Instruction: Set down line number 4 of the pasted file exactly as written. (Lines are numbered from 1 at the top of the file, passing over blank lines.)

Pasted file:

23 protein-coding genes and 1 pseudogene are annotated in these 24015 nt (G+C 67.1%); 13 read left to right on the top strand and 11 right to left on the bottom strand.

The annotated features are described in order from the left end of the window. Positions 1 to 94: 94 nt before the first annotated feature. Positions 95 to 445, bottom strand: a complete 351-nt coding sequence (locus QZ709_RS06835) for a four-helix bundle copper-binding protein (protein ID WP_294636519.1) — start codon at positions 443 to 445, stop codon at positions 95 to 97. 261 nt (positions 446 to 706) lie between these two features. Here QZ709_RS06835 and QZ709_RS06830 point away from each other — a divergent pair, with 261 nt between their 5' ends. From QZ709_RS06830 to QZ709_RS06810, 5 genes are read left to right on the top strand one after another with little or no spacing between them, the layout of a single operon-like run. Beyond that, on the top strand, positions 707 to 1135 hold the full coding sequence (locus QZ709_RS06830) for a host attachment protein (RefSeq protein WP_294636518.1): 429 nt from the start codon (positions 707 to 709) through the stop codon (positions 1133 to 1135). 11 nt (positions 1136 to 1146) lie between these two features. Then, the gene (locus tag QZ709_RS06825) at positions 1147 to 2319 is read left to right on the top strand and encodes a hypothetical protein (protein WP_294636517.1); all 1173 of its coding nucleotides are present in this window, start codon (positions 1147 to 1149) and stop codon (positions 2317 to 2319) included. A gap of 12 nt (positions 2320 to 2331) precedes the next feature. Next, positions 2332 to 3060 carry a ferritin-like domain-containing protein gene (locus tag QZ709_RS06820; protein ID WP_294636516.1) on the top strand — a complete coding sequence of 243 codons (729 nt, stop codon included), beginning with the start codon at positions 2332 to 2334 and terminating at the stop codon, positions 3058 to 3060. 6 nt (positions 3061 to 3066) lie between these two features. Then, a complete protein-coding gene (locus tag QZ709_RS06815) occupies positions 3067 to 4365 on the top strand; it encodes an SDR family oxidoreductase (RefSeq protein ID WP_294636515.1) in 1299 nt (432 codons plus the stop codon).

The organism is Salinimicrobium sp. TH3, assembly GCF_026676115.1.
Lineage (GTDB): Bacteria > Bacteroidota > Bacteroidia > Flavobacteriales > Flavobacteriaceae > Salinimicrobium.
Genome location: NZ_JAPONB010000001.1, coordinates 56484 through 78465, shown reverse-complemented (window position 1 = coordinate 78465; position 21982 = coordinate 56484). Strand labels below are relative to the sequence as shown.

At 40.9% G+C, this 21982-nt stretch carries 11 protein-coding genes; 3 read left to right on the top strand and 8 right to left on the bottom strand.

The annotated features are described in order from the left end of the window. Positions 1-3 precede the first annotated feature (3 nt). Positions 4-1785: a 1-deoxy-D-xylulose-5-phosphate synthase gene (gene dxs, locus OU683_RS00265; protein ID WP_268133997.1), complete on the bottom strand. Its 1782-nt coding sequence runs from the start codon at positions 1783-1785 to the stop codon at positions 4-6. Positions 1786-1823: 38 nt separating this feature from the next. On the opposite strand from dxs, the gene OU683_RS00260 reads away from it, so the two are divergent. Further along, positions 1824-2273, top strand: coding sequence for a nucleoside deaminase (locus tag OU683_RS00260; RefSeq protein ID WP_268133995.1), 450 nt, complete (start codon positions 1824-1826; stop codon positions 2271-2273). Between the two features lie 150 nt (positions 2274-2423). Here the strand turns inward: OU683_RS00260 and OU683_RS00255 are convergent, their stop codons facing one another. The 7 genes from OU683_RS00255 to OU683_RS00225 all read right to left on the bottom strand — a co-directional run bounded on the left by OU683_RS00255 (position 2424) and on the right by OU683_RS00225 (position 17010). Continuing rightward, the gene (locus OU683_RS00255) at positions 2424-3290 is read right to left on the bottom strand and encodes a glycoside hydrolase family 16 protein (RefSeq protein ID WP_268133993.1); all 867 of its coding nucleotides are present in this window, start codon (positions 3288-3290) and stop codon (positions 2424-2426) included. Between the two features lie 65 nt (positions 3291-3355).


Lineage (GTDB): Bacteria > Bacteroidota > Bacteroidia > Flavobacteriales > Flavobacteriaceae > Salinimicrobium.